Dave Merrill began leading the college-age ministry of The Gathering about a year ago. He acknowledges that as ministries go, it is still very young. “We’ve been able to make a name for ourselves fairly quickly.” Making the decision to launch a site near a campus grew from the church’s experience of developing its college-age ministry. “We held a mid-week service at our McCausland Site, but it was difficult to get students to leave campus and drive to us.” 
    
Merrill shared that the original college-age worship service was well received. “It was a separate and unique service specifically for that age group but we learned that holding it at the church limited attendance.” Transportation is often an issue for students. “We don’t want to settle for having dozens of college-age people engaged in worship and more,” says Merrill. “We want to connect with hundreds of college-age people and to do that, location matters. By bringing a worship site to campus and coupling it with campus CoreGroups, our small group ministry, we now have multiple ways of reaching out to students.”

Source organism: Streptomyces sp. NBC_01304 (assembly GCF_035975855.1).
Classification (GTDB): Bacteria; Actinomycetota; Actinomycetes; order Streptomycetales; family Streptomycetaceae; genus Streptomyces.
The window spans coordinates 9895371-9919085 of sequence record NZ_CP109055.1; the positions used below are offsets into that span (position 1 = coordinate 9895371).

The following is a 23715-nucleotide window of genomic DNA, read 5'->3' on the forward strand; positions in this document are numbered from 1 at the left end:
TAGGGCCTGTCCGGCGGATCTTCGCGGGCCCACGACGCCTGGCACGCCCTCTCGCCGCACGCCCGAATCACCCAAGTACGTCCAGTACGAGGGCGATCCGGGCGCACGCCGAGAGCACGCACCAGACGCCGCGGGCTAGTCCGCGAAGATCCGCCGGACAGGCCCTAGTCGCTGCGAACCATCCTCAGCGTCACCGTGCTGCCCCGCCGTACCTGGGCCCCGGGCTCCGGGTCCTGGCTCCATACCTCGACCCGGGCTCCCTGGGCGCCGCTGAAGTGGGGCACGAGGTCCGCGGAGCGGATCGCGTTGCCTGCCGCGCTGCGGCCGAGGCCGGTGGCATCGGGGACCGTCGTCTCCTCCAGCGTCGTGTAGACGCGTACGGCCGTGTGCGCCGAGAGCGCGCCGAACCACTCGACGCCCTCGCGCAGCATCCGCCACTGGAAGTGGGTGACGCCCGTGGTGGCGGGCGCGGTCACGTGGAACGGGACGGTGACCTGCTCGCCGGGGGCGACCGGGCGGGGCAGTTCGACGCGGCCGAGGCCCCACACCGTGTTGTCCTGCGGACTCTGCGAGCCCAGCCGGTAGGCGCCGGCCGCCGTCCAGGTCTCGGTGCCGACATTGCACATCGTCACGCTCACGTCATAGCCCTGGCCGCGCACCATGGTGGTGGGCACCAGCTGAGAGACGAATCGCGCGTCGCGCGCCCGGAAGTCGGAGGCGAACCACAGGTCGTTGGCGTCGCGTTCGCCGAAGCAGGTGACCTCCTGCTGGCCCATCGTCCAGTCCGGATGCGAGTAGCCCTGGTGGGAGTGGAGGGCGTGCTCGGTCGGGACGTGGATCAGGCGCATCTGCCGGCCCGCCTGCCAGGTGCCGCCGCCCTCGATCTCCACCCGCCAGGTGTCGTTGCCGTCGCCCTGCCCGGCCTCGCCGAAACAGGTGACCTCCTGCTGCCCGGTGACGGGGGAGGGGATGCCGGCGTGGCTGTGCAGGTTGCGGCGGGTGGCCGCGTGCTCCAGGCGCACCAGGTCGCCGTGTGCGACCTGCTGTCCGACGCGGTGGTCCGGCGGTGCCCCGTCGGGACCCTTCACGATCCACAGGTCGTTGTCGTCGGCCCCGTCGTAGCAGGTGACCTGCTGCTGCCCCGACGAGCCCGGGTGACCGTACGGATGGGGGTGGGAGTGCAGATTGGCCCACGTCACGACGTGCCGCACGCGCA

Merrill describes the new site as a typical bar, complete with neon signs, dartboards, video games and background noise. “It’s an awkward but awesome worship space,” he said. Among the challenges, not everyone can see everyone else and the worship leader needs to work in a 360° environment. “And yet,” Merrill said, “It works.” We’ve already connected with people who came in to be customers of the bar but also joined in the worship experience.” Merrill says the bar is open during the service. “We don’t encourage or discourage drinking. If someone asks we just say, ‘The bar is open.’ And we have found that the two worlds of bar and worship exist together beautifully.”